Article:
The strong coffee flavor always leaves a strong impression on tourists when they arrive in Vietnam, similar to experiencing the Japanese tea drinking culture. People here know how to enjoy, cherish and consider coffee culture as an integral part of daily life. In Asia, not many countries have such culture.


Since the beginning of the 20th century, coffee production has contributed to a significant source of income for the Vietnamese economy. In the late 1990s, Vietnam became the second largest coffee producer in the world, after Brazil. However, coffee production is mainly from Robusta beans, with poor quality. In recent years, Arabica beans are being promoted to increase quality, especially mink coffee. The ferrets will eat ripe coffee berries and then excrete coffee beans, which are used to make weasel coffee. Weasel coffee has a special aroma, conquering the taste buds of coffee lovers in Vietnam and around the world.


The way Vietnamese people roast, brew and enjoy coffee is completely different from other parts of the world. Here, the coffee is slowly roasted for about 15 minutes at low heat, while in other countries the coffee is usually machine-roasted. While the use of coffee machines has become common in the world, Vietnamese people make coffee using filters. With the filter, the coffee will drip slowly to filter out the essence of the coffee, keeping more flavor than the machine. This is also the traditional way of making “filter coffee”.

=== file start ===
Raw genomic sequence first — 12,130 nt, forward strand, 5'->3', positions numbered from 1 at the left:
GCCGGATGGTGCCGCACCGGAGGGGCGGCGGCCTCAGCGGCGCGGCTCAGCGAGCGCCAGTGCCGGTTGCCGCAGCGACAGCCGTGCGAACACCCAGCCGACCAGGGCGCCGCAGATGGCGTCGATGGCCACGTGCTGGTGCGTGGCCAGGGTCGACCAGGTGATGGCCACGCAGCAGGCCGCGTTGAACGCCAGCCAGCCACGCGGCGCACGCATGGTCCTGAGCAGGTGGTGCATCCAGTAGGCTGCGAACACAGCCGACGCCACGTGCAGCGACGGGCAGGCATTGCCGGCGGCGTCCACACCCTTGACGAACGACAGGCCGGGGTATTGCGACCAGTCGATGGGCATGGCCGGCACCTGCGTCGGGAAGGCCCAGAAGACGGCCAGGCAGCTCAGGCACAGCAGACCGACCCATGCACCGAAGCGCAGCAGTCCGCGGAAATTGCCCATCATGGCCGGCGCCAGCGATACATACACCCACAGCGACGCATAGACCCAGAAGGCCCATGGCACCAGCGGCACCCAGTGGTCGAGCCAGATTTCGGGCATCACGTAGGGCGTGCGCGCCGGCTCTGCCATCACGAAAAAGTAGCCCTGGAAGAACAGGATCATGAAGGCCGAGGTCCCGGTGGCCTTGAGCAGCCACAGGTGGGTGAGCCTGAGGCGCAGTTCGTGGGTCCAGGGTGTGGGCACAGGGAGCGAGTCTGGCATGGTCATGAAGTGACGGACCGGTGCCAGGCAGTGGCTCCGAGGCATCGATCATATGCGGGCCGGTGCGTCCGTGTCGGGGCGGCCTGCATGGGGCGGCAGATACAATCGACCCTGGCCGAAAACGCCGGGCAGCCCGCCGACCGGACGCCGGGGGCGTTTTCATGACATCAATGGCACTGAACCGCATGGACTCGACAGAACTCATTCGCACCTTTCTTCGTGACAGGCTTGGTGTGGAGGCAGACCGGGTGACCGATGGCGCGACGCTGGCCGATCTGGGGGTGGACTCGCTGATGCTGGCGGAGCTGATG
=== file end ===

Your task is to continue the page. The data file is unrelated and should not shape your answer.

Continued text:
Previously, during and after the working session, Vietnamese people used to drink a cup of brown coffee (condensed milk coffee) or black coffee. In the north, in winter, people usually drink hot brown or hot black. But in general, slate black and especially slate brown are the two most popular choices. When the French first brought coffee to Vietnam in the late 19th century, fresh milk was still scarce. Therefore, the French and Vietnamese began to use condensed milk instead of fresh milk, combined with dark roasted coffee beans. Gradually, this became the traditional Vietnamese coffee.


If you have tried Vietnamese coffee before, the first time will definitely be memorable because of its characteristic bitter taste. Only brave people dare to try black coffee, the rest should try brown coffee (condensed milk coffee) with a more aromatic and mild flavor.

There are also many different ways to enjoy Vietnamese coffee, like egg yolk coffee, or yogurt coffee, I guarantee the taste will be better than their name. Make sure you try them out on your next trip to Vietnam.


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